“The first day of practice we were told we need to win NorCals and go to states, and I think that we’re doing a good job of working towards that,” said Zertuche. “I am really proud to see the overall success of the team.”
Although Zertuche is unsure if he will continue track after De Anza, he said that if the opportunity arises he would take it. The 18 year old runner plans to transfer with his Associate of Arts degree in film and television production within two years.
De Anza Men’s Baseketball’s Dominic Simpkins
Dominic Simpkins, 18, communications major, plays for the De Anza College men’s basketball team as a guard and wing. Only in his first year at De Anza, Simpkins has already made a big impact on the team offensively despite having to make the change to play as a power forward instead of his natural position as a shooting guard.
Simpkins has been the most reliable player on the court this season, pushing the team to cut down leads or building one of their own through bursts of strong individual offensive plays.
“This year was probably one of the best experiences I had in basketball because I learned a lot,” Simpkins said. “It is much different from playing in high school as there’s more time to prepare and it’s less fast paced. I think I have learned so much from playing here and learning from head coach Jason Damjanovic.”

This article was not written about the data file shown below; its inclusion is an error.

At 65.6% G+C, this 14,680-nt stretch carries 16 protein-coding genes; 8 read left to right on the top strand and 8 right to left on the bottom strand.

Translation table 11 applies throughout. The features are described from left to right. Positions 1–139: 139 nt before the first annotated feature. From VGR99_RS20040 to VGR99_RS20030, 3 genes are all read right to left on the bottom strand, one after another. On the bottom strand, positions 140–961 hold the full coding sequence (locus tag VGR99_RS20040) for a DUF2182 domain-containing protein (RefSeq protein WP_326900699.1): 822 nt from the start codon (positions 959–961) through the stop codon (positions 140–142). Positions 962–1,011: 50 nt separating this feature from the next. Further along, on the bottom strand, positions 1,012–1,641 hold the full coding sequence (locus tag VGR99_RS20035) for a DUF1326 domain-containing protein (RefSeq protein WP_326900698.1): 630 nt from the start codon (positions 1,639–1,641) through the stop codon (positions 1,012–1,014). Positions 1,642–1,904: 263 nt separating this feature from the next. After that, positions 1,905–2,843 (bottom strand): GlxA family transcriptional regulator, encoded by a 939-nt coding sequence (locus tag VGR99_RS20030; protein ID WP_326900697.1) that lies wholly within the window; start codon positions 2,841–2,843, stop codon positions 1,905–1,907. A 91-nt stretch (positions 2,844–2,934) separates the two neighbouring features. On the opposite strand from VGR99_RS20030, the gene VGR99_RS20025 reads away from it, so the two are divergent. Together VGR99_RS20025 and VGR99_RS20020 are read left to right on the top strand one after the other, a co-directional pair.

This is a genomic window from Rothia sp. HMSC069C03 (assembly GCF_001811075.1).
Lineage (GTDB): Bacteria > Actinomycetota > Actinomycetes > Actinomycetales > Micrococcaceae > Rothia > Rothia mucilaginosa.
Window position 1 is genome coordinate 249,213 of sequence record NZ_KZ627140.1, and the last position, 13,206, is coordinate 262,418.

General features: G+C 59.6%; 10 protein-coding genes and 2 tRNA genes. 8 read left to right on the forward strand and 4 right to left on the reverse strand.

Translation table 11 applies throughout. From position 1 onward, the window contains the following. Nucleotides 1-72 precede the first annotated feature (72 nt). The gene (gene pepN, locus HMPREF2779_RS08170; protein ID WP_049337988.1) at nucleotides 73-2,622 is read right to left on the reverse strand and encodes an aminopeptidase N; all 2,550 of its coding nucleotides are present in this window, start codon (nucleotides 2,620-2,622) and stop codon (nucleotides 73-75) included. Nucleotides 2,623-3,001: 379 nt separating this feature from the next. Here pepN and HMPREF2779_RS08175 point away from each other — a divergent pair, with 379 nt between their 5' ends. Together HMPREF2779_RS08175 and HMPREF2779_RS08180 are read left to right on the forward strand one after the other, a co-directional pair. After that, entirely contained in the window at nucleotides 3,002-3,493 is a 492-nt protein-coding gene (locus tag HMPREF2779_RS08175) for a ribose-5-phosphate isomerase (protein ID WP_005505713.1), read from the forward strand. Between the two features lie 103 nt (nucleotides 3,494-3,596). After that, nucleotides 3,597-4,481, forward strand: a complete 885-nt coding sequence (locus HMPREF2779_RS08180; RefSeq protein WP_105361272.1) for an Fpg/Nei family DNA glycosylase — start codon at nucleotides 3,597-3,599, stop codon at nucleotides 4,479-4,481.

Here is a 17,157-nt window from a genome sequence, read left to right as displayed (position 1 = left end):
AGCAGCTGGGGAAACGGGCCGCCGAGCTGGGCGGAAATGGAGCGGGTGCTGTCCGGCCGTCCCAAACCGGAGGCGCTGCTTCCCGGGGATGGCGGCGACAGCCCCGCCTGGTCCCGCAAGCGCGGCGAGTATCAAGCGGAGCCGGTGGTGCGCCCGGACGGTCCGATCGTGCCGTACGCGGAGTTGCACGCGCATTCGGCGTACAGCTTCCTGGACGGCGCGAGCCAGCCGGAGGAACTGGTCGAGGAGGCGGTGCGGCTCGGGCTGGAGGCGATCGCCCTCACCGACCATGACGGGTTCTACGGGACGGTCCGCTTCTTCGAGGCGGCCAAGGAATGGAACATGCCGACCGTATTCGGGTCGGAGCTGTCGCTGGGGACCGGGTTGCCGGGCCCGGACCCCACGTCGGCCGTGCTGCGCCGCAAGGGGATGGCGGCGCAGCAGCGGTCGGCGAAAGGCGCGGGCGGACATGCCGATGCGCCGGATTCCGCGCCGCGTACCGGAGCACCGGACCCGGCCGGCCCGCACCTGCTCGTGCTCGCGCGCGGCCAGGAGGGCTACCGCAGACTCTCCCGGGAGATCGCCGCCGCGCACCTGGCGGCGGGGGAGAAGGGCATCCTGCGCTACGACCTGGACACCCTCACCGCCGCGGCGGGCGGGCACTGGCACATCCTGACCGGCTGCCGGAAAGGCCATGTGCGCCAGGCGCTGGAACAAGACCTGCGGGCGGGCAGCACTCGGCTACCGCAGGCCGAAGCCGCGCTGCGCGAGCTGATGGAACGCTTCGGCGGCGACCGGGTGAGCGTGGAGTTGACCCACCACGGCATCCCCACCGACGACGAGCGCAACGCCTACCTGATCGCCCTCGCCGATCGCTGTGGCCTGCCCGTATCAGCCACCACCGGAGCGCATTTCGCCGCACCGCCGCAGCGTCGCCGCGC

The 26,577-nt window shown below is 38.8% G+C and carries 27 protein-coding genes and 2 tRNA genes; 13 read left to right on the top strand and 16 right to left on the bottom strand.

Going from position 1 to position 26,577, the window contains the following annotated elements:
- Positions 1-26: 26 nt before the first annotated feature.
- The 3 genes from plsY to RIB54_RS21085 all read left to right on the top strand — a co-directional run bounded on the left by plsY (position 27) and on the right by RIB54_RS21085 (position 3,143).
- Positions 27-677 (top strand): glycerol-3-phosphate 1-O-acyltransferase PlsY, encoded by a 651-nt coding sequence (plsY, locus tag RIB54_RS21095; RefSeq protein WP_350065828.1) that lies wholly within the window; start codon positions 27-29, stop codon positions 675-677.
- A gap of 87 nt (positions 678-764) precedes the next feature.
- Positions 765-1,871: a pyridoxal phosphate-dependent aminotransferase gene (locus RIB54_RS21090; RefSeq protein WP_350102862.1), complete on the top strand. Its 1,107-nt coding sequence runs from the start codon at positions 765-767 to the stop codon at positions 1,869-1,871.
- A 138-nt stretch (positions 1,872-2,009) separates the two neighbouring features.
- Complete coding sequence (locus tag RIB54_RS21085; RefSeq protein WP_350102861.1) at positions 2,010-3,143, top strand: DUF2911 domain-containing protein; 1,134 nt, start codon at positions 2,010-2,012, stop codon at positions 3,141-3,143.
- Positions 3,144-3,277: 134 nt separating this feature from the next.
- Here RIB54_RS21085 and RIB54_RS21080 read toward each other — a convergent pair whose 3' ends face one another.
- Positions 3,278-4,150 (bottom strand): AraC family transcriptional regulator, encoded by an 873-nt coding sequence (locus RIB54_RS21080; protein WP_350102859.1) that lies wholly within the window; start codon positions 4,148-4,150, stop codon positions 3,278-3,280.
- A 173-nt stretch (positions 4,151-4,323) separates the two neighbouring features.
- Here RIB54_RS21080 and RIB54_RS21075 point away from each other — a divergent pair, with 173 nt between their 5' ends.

Having only won 10 games out of 28 this season, the Dons have faced a subpar season but Simpkins is confident in their improvements and is already looking ahead to next season.
“I know the coach has some important things he wants us to look at this off season but this season was a learning experience,” said Simpkins. “So we will work on defense as I know we have to get better for the next season and keep making improvements during the season to get to the playoffs.”
Having been given an honorary mention after only playing his first year, there are high hopes for him to continue this hot streak into the next season.
De Anza Women’s Basketball’s Doryn Gomez
Despite the De Anza College women’s basketball team being a well-drilled unit with teamwork and team spirit as their star qualities, Doryn Gomez, 19, psychology major, is one of the players who has been on the team the longest.
For Gomez, playing basketball has become something she’s known her entire life since childhood.
Her admiration for basketball started at the age of five years old, as she went on to play the sport through all of middle school and high school.
Now in her sophomore year in De Anza, Gomez has no plans on stopping basketball anytime soon.
“I would love to play basketball and advance my academia jointly at a four year university,” said Gomez.
Balancing school and sports may be a challenge for some, but for Gomez, it is the opposite as she believes the sport fuels her studies. “Playing for De Anza really helped make the chaos of balancing a sport and school be more copacetic,” said Gomez.
For someone who has been on the team for a while, she believes the balance comes with experience, in addition to the potential incentives that come with good grades.
“I’m looking to maintain my GPA as of right now to open more scholarship opportunities,” said Gomez, having already received some recruitment offers.